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Reconciled (2004)

| Drama | Video
Franklin McDowell embarks on a journey to kill his estranged wife. But along the way, he receives resistance from a mysterious preacher-like stranger who appears to know more about Franklin... See full summary »





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Credited cast:
Rest of cast listed alphabetically:
Richard R. Anasky ...
Nowhere Man
Risa Lin Anasky ...
Friend Of Jesus
Taina M. Anasky ...
Go-Go Girl
Clubber (as Steve Barton)
John Christopher Biebrich ...
Red Suspender Guy
Shade Burnett ...
Mary Magdaline
Brianne Depadua ...
Gownie Girlie
Lori L. Holley ...
Jay Ingle ...
Jesus the Christ
Jeania Ingle ...
Trippy Hippie Girl
Reaper M. Jones ...
Franklin McDowell (as Ron A. Blair)
Nowhere Girl
Debi Moore ...
Scorned Apostle


Franklin McDowell embarks on a journey to kill his estranged wife. But along the way, he receives resistance from a mysterious preacher-like stranger who appears to know more about Franklin than himself. Will the preacher's revelations make him change his mind or will Franklin go through with his evil intentions? Written by Anonymous

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User Reviews

Well Worth A Look By Horror Fans and Beyond...
2 August 2006 | by (United States) – See all my reviews

I've been waiting for a long time for a movie that might capture the strange viewpoint of what it's like to be first and foremost a practicing Christian, and secondarily a huge and longtime horror/B/underground film fan (that is, I've been waiting for a movie with my own point of view). While I might have to finally buy a used camcorder and start planning to make that particular movie myself, Tim Ritter's Reconciled Through the Christ provides an entertaining exercise in the exploration of such issues.

As I am someone who has been freed from multiple gutter-level addictions by Christ and who has studied the historical evidence for Him extensively, there is no one who can convince me that He is not the eternal Savior for human souls. Ritter, however, is not only preaching to fellow believers like me here, but bravely reaching for a wider and much less-believing audience with this film that is that rarest of things: an evangelical B-movie.

Campy flicks like Blood Freak might provide dubious examples of this non-genre from the past, but Ritter's work here is far above that sort of cheese, without losing the weird B-movie atmosphere that we all crave.

This is a Tim Ritter Christian horror film, so it shouldn't be surprising that it comes off like one of his old exploitation flicks remade through the lens of his more recent Christian conversion. You will thus find here the usual sort of independent-underground actors with an unusual level of commitment and rough talent, shot on video with a the usual slow, nicely edgy Ritteresque attention to detail, and working an interesting story about a drunk, thieving, dissipated fat guy losing his mind and going on a road trip to kill his wife, while being stalked himself by a freaky, Bible-thumping preacher. There are even a few quick sprinklings of the old Ritter gore and sleaze included, but this time it's only for the noble purpose of establishing the very real horror of an unsaved world, a horror which the film portrays throughout through the eyes of one disturbed man, and it does so while for the most part staying clear of over-lecturing its audience. Oh, and there's also a lot of lovably obvious but fun and well-done digital/computer video effects sequences that take the form of various hallucinations and dreams, so how much more B-movie-like can you get? My one complaint here is that I wish the second unit-shot Crucifixion of Christ sequence, done by a director named Richard Anasky, which intriguingly uses various characters who are dressed for the modern day, had been given more time in the overall movie and hadn't been edited in so choppily by Ritter.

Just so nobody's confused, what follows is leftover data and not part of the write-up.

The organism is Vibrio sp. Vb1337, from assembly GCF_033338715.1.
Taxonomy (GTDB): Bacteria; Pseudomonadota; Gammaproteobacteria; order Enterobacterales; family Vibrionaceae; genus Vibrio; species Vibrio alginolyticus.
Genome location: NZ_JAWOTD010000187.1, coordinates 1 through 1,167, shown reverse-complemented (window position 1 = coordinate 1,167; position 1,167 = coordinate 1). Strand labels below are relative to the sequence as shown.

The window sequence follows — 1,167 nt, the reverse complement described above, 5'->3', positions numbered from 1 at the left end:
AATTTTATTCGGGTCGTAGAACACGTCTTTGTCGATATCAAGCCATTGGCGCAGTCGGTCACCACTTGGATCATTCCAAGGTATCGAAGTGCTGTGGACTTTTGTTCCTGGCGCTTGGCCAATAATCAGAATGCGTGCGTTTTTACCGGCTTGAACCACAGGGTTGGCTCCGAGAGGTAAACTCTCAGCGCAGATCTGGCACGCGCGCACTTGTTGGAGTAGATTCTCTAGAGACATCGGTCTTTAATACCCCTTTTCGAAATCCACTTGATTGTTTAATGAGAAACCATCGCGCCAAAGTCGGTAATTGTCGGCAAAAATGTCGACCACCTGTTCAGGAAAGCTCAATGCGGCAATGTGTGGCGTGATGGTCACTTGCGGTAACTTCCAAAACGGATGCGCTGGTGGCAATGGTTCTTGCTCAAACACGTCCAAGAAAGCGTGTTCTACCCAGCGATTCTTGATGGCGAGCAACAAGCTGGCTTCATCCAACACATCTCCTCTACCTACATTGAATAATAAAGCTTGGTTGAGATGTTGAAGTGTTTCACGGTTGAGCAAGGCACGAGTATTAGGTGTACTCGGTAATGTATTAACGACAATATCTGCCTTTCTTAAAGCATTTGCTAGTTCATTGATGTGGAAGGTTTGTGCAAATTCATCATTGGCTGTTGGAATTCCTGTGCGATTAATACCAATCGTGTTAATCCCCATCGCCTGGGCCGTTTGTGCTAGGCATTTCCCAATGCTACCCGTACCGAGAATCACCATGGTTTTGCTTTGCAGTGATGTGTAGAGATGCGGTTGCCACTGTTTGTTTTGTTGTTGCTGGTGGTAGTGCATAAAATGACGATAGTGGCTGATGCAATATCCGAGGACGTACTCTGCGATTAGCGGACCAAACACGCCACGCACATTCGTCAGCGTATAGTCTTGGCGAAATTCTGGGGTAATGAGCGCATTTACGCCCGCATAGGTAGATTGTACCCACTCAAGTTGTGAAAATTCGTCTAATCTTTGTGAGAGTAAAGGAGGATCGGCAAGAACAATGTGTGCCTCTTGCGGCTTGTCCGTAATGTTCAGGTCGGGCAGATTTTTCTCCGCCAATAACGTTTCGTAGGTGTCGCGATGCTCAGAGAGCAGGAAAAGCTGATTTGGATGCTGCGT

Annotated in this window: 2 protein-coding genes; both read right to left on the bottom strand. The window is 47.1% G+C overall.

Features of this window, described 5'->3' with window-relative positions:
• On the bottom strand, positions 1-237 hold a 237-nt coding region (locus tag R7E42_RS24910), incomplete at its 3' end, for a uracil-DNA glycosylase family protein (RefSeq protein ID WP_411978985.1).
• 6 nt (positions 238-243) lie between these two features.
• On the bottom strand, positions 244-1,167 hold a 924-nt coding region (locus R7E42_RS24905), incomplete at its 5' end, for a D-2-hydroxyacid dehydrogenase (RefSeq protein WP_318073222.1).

His own commentary track, however, is a must-listen, as he goes through the process of making a very low-budget movie in a down-to-earth and unpretentious way that should make his religious message that much more interesting to non-believers. He also tells convincingly of the rigors of making a microbudget movie while also working a separate night- shift job. Anyone who works the midnight tour as well (and I'm one of them) can only commiserate with the hazy, exhausted wringer that Ritter must have gone through to make the labor of love that is Reconciled. My friend Jack Seney says it all. Check it out if this might interest you.

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